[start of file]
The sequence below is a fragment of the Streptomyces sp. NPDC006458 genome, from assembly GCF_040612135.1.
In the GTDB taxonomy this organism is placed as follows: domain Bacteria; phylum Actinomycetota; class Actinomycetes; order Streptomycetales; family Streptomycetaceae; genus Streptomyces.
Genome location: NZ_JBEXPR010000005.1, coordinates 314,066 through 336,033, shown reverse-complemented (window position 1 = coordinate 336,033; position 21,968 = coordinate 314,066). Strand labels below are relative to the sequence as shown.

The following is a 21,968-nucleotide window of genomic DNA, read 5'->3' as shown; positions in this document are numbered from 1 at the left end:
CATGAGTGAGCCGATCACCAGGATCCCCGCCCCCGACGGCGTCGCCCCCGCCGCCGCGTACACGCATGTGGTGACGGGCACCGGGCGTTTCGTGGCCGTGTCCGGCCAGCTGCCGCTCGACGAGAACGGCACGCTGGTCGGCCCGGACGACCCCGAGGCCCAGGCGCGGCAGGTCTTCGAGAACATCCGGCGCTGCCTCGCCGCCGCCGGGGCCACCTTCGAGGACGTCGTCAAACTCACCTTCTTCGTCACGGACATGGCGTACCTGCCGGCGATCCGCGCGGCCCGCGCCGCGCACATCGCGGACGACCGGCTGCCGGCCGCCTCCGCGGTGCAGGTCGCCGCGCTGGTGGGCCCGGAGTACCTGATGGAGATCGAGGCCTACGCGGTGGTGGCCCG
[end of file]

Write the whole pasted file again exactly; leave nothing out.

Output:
The sequence below is a fragment of the Streptomyces sp. NPDC006458 genome, from assembly GCF_040612135.1.
In the GTDB taxonomy this organism is placed as follows: domain Bacteria; phylum Actinomycetota; class Actinomycetes; order Streptomycetales; family Streptomycetaceae; genus Streptomyces.
Genome location: NZ_JBEXPR010000005.1, coordinates 314,066 through 336,033, shown reverse-complemented (window position 1 = coordinate 336,033; position 21,968 = coordinate 314,066). Strand labels below are relative to the sequence as shown.

The following is a 21,968-nucleotide window of genomic DNA, read 5'->3' as shown; positions in this document are numbered from 1 at the left end:
CATGAGTGAGCCGATCACCAGGATCCCCGCCCCCGACGGCGTCGCCCCCGCCGCCGCGTACACGCATGTGGTGACGGGCACCGGGCGTTTCGTGGCCGTGTCCGGCCAGCTGCCGCTCGACGAGAACGGCACGCTGGTCGGCCCGGACGACCCCGAGGCCCAGGCGCGGCAGGTCTTCGAGAACATCCGGCGCTGCCTCGCCGCCGCCGGGGCCACCTTCGAGGACGTCGTCAAACTCACCTTCTTCGTCACGGACATGGCGTACCTGCCGGCGATCCGCGCGGCCCGCGCCGCGCACATCGCGGACGACCGGCTGCCGGCCGCCTCCGCGGTGCAGGTCGCCGCGCTGGTGGGCCCGGAGTACCTGATGGAGATCGAGGCCTACGCGGTGGTGGCCCG